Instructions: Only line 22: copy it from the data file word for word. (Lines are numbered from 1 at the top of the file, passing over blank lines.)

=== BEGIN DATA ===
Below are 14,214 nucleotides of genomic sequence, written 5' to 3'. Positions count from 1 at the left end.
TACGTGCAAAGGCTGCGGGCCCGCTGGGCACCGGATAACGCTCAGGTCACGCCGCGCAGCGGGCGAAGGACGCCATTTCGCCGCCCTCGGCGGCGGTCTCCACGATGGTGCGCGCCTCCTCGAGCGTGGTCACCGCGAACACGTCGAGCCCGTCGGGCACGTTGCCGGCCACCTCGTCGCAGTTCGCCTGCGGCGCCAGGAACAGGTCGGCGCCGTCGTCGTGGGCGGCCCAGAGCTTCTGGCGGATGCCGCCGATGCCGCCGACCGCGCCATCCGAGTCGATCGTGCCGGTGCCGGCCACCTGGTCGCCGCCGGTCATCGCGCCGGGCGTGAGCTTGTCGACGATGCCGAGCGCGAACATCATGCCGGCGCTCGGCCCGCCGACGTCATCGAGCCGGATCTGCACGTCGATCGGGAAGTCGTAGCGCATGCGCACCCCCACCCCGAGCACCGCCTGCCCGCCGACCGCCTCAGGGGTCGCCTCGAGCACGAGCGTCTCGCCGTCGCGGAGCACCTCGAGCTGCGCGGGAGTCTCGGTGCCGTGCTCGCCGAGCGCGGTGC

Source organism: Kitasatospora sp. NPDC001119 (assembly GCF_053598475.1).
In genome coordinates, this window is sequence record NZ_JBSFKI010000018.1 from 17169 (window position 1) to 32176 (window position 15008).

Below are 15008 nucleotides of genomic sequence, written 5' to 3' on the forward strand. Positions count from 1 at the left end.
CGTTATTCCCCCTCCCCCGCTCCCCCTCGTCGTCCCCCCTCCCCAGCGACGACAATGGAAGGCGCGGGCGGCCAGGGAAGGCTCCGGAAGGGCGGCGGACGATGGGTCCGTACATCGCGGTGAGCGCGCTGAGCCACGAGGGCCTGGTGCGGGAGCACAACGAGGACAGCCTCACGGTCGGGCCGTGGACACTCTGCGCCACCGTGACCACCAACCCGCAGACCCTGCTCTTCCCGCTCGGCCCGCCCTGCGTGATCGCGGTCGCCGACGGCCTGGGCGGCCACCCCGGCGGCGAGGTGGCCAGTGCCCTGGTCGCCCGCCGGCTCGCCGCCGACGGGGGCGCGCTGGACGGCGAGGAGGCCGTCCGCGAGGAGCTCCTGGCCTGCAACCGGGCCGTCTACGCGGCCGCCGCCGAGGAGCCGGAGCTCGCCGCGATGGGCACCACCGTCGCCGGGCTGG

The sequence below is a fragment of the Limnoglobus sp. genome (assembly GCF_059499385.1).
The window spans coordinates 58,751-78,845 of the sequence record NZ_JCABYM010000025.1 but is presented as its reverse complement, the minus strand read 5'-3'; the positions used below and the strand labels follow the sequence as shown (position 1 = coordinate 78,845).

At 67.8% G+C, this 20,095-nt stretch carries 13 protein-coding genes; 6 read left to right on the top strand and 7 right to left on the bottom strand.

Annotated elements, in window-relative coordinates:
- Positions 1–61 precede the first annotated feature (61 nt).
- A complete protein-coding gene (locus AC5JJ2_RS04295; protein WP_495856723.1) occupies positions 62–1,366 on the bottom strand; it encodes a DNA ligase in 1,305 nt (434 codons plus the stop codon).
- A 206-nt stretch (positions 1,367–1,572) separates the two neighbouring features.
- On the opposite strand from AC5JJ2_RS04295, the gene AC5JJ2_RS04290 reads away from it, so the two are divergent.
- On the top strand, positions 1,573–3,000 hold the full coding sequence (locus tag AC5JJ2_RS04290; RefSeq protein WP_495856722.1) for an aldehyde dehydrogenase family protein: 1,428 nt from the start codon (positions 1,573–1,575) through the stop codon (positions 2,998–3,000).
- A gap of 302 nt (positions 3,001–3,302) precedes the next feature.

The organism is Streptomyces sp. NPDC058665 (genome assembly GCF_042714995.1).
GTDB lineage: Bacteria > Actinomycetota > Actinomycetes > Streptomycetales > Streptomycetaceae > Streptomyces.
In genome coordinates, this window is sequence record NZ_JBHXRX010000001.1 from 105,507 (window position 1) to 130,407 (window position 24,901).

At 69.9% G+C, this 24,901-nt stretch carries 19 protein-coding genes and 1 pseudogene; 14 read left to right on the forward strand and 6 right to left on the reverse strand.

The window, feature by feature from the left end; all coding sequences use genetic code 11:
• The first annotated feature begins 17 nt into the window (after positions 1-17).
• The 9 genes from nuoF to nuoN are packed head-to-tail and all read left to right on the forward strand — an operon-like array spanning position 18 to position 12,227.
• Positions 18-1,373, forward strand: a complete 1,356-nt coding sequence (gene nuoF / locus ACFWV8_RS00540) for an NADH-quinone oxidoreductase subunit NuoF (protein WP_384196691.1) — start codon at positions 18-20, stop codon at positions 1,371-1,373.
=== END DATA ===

• The first annotated feature begins 17 nt into the window (after positions 1-17).